Lab & Project
Labs and Projects
- Logistics and Policies
- Lab Content and Schedule
- Course Project Guidelines
- Cool Hardware
- Suggested Project Topics
The lab content of this course begins with some exercises designed for
students to gain some familiarity with programming embedded systems at
various levels of abstraction with varying amounts of infrastructure
support. It then progresses to team projects. Teams of three to five
students will be expected to develop a plan of action including a time line
and defined division of responsibilities, and then execute a project that
culminates in a demo session and a poster presentation.
Logistics and Policies
Lab Times: Mon 2-5pm, Wed 10 am - 1 pm, Wed 2-5 pm, and Thu 4-7 pm, in 204 Cory
IMPORTANT: Please read these
lab safety guidelines and lab policy.
Each lab will be graded according to the following rubric:
Pre-Lab - 10% - Must be completed before lab, handed in when you get to lab.
Lab Checkout - 45% - You have one week to complete the lab and show the TA.
Lab Writeup - 45% - Writeups are due exactly one week after lab.
Late pre-labs may be handed in during lab for half credit, no pre-labs will be accepted after lab session.
Late Checkout and Lab writeups will be deducted 10% for each day late. Late checkout does not extend your writeup deadline. The writeup is due a week after the scheduled lab date for each lab. You must notify the GSI at least 4 days in advance for any emergency or situation to extend the deadlines.
Lab Writeup Guideline
Lab Content and Schedule
Please prepare the prelab exercises
before your lab session begins.
AS OF FALL 2013
- Lab 1 (September 4, 2013): Interfacing with the WiiMote
Using LabVIEW, you will establish a Bluetooth connection
to a Nintendo WiiMote and send commands to the remote
to stream its accelerometer data back through the Bluetooth connection.
The goal of the lab is to interface with an embedded system, calibrate
and measure an accelerometer, and graph the results.
Lab Exercises: Section 2.1 (Interface to and Calibrate the WiiMote)
- Prelab Reading: Section 2.1.1
- Prelab Exercises: Section 2.1.2
- Lab Exercises: Section 2.1.3
- Lab 2 (September 11, 2013): Embedded Development Tools
Through the exercises in this lab, you will learn to use some common tools for programming embedded systems. The goal is to gain some familiarity with the tools by creating a basic "hello world" program using each of them. You will be introduced to the National Instruments myRIO, and you will learn how to program it using Eclipse, Xilinx SDK, and LabVIEW.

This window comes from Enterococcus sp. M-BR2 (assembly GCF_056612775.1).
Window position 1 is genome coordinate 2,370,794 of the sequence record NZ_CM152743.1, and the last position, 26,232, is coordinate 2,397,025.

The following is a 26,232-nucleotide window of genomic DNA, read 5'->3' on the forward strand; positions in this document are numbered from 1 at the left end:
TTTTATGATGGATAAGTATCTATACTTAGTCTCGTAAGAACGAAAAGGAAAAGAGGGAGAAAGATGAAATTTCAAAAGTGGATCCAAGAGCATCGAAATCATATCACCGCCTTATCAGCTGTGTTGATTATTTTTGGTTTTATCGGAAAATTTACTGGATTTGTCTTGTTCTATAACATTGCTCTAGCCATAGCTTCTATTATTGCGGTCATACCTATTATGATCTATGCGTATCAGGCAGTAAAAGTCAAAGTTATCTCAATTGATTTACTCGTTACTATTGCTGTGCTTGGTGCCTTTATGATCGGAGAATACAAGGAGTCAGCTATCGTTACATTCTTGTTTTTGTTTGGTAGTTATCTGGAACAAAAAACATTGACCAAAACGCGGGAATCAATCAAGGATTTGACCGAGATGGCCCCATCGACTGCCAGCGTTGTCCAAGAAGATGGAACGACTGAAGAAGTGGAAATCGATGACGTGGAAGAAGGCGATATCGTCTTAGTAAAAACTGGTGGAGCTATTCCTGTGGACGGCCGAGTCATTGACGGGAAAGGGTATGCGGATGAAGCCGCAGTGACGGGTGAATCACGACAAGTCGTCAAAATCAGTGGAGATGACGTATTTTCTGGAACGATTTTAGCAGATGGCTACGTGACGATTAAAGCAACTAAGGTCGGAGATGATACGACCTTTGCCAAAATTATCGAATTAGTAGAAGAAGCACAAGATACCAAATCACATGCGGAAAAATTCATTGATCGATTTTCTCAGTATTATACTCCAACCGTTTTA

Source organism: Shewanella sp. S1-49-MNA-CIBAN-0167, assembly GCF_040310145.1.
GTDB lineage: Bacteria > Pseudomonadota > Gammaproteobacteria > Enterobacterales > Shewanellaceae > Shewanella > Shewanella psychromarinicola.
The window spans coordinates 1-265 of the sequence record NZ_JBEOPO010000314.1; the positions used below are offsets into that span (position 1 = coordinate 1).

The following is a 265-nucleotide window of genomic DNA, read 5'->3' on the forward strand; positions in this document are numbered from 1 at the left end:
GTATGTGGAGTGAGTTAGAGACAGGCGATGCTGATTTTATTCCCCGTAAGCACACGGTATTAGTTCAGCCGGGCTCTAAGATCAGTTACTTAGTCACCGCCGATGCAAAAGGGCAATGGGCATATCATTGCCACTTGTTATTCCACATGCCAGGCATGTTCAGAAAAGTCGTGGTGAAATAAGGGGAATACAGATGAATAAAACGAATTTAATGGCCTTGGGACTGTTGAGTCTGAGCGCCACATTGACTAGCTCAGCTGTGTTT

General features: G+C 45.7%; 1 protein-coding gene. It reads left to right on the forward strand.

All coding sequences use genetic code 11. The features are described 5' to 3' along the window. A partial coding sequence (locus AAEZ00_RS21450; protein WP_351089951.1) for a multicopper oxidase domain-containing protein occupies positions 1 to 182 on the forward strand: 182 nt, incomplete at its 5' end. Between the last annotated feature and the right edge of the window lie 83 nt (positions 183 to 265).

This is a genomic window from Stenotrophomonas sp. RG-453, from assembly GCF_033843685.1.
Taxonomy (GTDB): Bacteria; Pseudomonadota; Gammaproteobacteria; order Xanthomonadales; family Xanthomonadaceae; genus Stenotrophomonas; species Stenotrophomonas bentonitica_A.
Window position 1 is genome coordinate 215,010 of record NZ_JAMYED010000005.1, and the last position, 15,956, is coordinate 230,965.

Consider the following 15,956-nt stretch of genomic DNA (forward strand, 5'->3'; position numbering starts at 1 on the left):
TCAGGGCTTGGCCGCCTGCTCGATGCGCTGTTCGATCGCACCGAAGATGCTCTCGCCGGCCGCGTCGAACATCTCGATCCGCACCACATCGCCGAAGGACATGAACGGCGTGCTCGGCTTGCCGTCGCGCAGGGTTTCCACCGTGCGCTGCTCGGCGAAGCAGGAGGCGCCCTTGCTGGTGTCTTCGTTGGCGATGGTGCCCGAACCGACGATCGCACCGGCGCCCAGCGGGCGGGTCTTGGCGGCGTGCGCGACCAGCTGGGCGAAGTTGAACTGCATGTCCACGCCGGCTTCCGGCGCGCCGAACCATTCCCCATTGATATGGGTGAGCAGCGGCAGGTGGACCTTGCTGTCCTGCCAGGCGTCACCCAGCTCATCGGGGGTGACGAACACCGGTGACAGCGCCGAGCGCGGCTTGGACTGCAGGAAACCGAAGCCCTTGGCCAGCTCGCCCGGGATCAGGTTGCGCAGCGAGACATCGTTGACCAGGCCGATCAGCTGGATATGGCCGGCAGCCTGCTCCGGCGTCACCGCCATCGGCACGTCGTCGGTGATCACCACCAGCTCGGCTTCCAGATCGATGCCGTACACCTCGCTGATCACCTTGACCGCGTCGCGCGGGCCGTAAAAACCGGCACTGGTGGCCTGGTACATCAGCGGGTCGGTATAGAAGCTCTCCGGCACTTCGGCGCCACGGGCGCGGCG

Lab Exercises: Chapter 3 (Embedded Development Tools) (all)
- Section 3.1 (Connect to and Configure myRIO)
- Prelab Reading: Section 3.1.1
- Prelab Exercises: Section 3.1.2
- Lab Exercises: Section 3.1.3
- Section 3.2 (Program MicroBlaze from Xilinx SDK)
- Prelab Reading: Section 3.2.1
- Prelab Exercises: Section 3.2.2
- Lab Exercises: Section 3.2.3
- Section 3.3 (Program the myRIO Processor from Eclipse)
- Prelab Reading: Section 3.3.1
- Prelab Exercises: Section 3.3.2
- Lab Exercises: Section 3.3.3
- Section 3.4 (Program the myRIO Processor from LabVIEW)
- Prelab Reading: Section 3.4.1
- Prelab Exercises: Section 3.4.2
- Lab Exercises: Section 3.4.3
- Lab 3 (September 18, 2013): Programming Embedded Systems
In this lab, you will program and debug "bare-metal" C code (code that executes in the absence of an operating system) and learn about the MicroBlaze soft-core processor. You will learn about interrupts and how to use them to generate tones, and you will learn how to configure an analog-to-digital converter (ADC) to sample an analog input.
Lab Exercises: Chapter 4 (Programming Embedded Systems) (all):
- Section 4.1 (Generate Tones in MicroBlaze)
- Prelab Reading: Section 4.1.1
- Prelab Exercises: Section 4.1.2
- Lab Exercises: Section 4.1.3
- Section 4.2 (Program an ADC in MicroBlaze)
- Prelab Reading: Section 4.2.1
- Prelab Exercises: Section 4.2.2
- Lab Exercises: Section 4.2.3
- Lab 4 (September 25, 2013): iRobot Navigation in C
This lab will introduce you to the iRobot Create platform. You will program a state machine that reads sensors and drives a robot with a basic sense of orientation while avoiding obstacles. The programming will be done in C using Eclipse on myRIO.
Lab Exercises: Section 5.1 (iRobot Navigation in C)
- Prelab Reading: Section 5.1.1
- Prelab Exercises: Section 5.1.2
- Lab Exercises: Section 5.1.3
- Lab 5 (October 2, 2013): iRobot Hill Climb in C
Using your results from the previous lab, you will implement a state machine that instructs the robot to navigate to the top of an incline while avoiding cliffs and obstacles. You will use feedback from the accelerometer to differentiate between an incline and level ground.
Lab Exercises: Section 5.2 (iRobot Hill Climb in C)
- Prelab Reading: Section 5.2.1
- Prelab Exercises: Section 5.2.2
- Lab Exercises: Section 5.2.3
- Lab 6 (October 9, 2013): Model-Based iRobot Navigation and Hill Climb